I entered the waiting room. I was already nervous as they were trying to figure out what was happening inside my body. This particular visit was to an MS specialist. I looked around the room and I was surrounded by canes, walkers, and wheelchairs. The people who were connected to those aides didn’t look any happier to be there than I was. Immediately a wave rushed over me and I felt like I was going to throw up. If I could have ran out of there, I would have. I didn’t belong here. This was a group of people that I had no business being around. They were not my kind. They had my sympathy, but I wanted no part of their lives.
I found that in the early days after I became paralyzed, I felt awkward around those just like me! It was almost as if I knew I had become disabled….you know, one of them….but it felt like I was just an outside visitor to their world. When I saw others like me, instead of being drawn towards them (like I would be now), I was turned off. I was afraid to identify too closely for fear that I may become one of them.
One day it hit me. I realized that for some unknown reason, I had a lesser viewpoint of those with disabilities. Oh, I admired inspirational people and what they had accomplished through their struggles. I had great sympathy and kindness for those with lesser abilities. I would have been the first to line up to help anyone like this! But when the reality of being one of them was at my door, I wanted nothing to do with it. I would painfully look at them and think, “Am I looking at myself?” The answer in my soul to that question made me realize what a low view I had of them.
In this day and age, there is much inclusion for those with disabilities. But I would say the majority of us, while thankful for the times in which we live, have all felt the brand of “lesser breed” by others around us. I don’t get angry because I dealt with feeling that way about myself!
Now bear with me as I am about to get excited! As I read the Gospels and the stories of Jesus, they are packed and loaded with Him tripping over people with disabilities about every 50 feet! Well, not exactly, but pretty close! Jesus did not look at anyone as a “lesser” person. He put His hands on the lepers, the blind, the deaf, the mute, the deformed and the paralyzed. He went out of His way to find them. Some were thankful for His touch in their lives, and some were not. Some said thank you and some did not. Some shared their story with others and some did not. Whatever their reaction, they each knew this. Jesus did not look down on them. He reached out to them.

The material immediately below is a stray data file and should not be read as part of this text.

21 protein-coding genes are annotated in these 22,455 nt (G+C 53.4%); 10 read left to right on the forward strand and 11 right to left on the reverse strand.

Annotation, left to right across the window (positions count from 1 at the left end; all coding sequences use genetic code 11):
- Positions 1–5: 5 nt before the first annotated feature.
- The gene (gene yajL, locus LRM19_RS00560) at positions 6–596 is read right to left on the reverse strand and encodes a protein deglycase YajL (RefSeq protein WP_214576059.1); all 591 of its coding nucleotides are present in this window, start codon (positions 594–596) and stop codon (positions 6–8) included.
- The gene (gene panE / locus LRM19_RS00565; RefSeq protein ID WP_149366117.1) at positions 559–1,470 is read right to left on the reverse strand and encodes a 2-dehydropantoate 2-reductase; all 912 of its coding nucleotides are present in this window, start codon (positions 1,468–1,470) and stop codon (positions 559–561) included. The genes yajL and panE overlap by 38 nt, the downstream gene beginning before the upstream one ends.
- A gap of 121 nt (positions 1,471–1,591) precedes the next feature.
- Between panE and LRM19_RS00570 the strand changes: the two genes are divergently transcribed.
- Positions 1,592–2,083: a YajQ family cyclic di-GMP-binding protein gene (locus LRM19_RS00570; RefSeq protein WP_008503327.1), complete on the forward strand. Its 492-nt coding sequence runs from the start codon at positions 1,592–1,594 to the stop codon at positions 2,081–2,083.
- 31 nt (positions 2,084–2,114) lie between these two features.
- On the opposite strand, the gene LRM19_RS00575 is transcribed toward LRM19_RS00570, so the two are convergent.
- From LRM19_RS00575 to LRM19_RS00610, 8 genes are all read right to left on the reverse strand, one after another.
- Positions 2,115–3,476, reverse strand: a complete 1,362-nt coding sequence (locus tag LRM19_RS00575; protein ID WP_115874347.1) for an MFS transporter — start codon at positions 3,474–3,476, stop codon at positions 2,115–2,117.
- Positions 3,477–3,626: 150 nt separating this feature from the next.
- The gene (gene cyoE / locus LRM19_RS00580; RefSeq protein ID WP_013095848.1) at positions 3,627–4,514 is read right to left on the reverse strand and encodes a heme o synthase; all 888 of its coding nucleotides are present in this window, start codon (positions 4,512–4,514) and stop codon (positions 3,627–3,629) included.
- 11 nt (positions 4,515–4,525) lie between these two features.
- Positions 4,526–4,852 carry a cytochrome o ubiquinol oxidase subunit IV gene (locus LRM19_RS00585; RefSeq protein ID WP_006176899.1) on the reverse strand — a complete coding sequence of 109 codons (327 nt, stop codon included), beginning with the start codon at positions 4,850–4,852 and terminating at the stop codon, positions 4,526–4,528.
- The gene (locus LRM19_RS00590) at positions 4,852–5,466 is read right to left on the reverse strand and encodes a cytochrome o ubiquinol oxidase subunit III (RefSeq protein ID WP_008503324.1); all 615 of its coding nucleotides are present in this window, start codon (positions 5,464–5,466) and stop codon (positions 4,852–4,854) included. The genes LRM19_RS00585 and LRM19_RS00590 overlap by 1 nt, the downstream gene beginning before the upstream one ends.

Actually, Jesus said that when you do something for “the least of these”, you have done it unto Him. By many people’s standard, we are some of the least. Not only did Jesus becoming one of us bring us salvation, it brought us an example of how to treat other people. Oh how my heart desires to follow His example!
I am one of the disabled and I am not ashamed of it. This change came about because I met more and more of them, I spent time with them, and I realized how ridiculous I had been with my preconceived ideas. My fear to be one of them was stunting some beautiful relationships. Something had to give. I am glad I let my pride go ( in this particular area – I still have a ways to go in many other areas) and embraced what could not be changed in my life. I have reaped some amazing friendships because of that. I learned that there was great strength in our ranks and I was crazy for even hesitating to tap into that. Maybe if more people changed their actions from looking down to reaching out, this world could be a much more compassionate place.
I am reminded of another passage of Scripture: Matthew 13:31-32 – “Another parable put he forth unto them, saying, The kingdom of heaven is like to a grain of mustard seed, which a man took, and sowed in his field: Which indeed is the least of all seeds:but when it is grown, it is the greatest among herbs, and becometh a tree, so that the birds of the air come and lodge in the branches thereof.”
I entered the room. It was full of wheelchairs. The chairs were filled with laughing and smiling faces. It was our wheelchair support group meeting day. I looked around. I smiled. I belonged. This room was not full of a lesser breed. It was full of a strong, independent and amazing group of people. I didn’t see seeds. I saw trees.